Make Your Editor Cry: Biting time or Binding time vs. Biding time
To bide is to wait, to tolerate, or to withstand.
Biding your time means that you are either spending your time carefully in a planned out manner–like you are relishing your time–or else that you are waiting for something to take place before taking action.
Does it sound kind of strange to say you’re “biting” time? It is strange—and it doesn’t make logical sense.
To bind is to tie up, to make secure, or to restrain so as to prevent movement. It can make sense to enter into a binding contract or to bind two beams together, but does it makes sense to bind time?
If you’re trying to say you’re waiting for something to happen, tolerating circumstances until the proper time comes to take action, or withstanding something until circumstances change, then you’re biding your time, not biting it or binding it.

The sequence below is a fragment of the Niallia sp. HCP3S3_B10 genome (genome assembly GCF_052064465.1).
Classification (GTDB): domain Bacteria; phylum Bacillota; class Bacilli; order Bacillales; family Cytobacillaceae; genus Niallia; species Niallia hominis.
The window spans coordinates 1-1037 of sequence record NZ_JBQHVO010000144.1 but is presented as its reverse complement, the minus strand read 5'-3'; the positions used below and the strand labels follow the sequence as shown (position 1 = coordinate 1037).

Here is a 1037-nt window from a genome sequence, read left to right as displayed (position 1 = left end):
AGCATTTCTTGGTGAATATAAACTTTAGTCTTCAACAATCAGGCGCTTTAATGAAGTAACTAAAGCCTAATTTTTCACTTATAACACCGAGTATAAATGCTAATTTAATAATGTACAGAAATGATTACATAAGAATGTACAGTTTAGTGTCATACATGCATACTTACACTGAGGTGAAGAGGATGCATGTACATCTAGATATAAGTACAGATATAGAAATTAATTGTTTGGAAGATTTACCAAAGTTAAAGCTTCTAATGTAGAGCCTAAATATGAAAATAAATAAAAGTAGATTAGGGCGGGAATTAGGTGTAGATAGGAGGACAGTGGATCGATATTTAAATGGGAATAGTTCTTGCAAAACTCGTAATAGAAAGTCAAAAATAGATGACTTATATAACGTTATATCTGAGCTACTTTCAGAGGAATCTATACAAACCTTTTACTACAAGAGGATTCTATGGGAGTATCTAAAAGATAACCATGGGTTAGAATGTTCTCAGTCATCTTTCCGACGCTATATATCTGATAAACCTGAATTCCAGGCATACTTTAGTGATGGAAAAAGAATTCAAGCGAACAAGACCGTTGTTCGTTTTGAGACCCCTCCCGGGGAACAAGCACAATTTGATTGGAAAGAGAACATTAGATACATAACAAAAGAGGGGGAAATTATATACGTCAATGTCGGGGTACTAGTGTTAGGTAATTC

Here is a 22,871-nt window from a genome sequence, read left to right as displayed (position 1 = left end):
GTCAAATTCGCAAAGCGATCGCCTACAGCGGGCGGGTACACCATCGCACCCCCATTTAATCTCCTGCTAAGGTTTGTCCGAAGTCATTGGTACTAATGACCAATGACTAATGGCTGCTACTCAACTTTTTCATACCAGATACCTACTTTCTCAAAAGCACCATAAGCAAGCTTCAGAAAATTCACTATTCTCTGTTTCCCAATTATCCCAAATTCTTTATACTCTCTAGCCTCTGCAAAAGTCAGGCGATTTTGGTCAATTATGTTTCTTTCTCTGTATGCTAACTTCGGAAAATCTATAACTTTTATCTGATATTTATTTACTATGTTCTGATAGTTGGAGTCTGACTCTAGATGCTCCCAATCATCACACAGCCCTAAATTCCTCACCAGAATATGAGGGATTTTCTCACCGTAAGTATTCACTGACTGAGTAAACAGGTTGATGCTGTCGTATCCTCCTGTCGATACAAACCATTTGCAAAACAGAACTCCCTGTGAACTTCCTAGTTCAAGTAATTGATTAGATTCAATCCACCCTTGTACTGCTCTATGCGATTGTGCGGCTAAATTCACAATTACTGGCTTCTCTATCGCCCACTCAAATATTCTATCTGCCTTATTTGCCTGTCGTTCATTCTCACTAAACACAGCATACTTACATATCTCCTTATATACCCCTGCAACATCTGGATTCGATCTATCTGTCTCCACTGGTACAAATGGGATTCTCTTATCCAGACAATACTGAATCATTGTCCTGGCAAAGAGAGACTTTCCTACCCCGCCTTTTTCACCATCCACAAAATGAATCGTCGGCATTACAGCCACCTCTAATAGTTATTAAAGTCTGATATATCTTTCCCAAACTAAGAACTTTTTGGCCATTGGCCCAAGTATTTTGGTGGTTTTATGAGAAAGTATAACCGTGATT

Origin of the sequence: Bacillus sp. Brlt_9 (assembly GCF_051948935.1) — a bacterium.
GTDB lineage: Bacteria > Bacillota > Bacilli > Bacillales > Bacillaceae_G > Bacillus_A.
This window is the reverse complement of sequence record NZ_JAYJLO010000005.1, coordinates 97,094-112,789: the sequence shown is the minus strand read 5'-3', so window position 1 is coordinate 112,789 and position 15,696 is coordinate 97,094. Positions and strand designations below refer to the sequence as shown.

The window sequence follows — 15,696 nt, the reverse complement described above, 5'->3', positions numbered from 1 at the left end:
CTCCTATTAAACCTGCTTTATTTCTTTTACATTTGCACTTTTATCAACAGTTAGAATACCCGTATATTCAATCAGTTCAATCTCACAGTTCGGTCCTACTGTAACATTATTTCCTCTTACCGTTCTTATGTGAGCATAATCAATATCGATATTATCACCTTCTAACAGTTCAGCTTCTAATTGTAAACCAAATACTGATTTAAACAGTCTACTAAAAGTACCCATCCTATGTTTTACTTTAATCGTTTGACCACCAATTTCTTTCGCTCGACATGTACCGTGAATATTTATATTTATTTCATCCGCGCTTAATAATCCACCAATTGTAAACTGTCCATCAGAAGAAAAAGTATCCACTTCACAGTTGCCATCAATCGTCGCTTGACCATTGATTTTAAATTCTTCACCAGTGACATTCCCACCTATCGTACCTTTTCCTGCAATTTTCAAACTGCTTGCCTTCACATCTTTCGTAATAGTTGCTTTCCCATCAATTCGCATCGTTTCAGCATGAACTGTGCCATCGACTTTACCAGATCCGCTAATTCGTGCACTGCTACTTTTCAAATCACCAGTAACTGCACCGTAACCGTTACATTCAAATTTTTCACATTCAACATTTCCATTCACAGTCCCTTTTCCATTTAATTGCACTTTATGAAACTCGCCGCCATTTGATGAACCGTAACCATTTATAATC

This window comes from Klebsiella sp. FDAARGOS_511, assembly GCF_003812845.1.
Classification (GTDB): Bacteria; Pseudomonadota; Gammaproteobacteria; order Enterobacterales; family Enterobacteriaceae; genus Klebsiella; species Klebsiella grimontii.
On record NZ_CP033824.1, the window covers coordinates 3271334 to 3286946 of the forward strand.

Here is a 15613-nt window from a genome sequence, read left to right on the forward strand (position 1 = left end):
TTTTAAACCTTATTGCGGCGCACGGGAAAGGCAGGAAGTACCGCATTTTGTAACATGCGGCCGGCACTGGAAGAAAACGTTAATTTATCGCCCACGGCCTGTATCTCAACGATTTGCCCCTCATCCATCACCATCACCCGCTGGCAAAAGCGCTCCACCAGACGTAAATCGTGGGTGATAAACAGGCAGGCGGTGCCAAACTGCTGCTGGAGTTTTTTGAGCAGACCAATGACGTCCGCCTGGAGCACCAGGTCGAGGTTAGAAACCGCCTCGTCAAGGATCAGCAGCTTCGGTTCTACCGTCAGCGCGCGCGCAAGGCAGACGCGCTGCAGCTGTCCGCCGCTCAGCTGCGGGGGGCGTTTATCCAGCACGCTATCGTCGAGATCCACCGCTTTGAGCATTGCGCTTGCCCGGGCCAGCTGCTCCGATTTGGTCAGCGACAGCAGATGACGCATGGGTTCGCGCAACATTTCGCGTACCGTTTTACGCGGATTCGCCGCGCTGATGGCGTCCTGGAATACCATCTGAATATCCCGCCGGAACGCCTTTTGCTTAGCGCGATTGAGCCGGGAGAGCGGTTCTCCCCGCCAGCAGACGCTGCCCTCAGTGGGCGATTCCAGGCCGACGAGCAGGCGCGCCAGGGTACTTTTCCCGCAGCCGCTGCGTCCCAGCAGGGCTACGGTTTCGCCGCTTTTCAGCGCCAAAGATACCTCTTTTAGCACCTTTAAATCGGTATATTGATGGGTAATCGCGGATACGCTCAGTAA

The correct expression is “biding my time.”
He was just biting his time, waiting for the dental appointment.
He was just binding his time, waiting for the dental appointment.
He was just biding his time, waiting for the dental appointment.
Gregg Bridgeman is the Editor-in-Chief at Olivia Kimbrell Press. He is husband to best-selling Christian author Hallee Bridgeman and parent to three. He continues to proudly serve in the US Armed Forces and has done so in either an active or reserve capacity for more than twenty years as an airborne and air assault qualified paratrooper, earning a Bronze Star for his service. Most importantly, he was ordained in October of 2001 after surrendering his life to Christ decades earlier.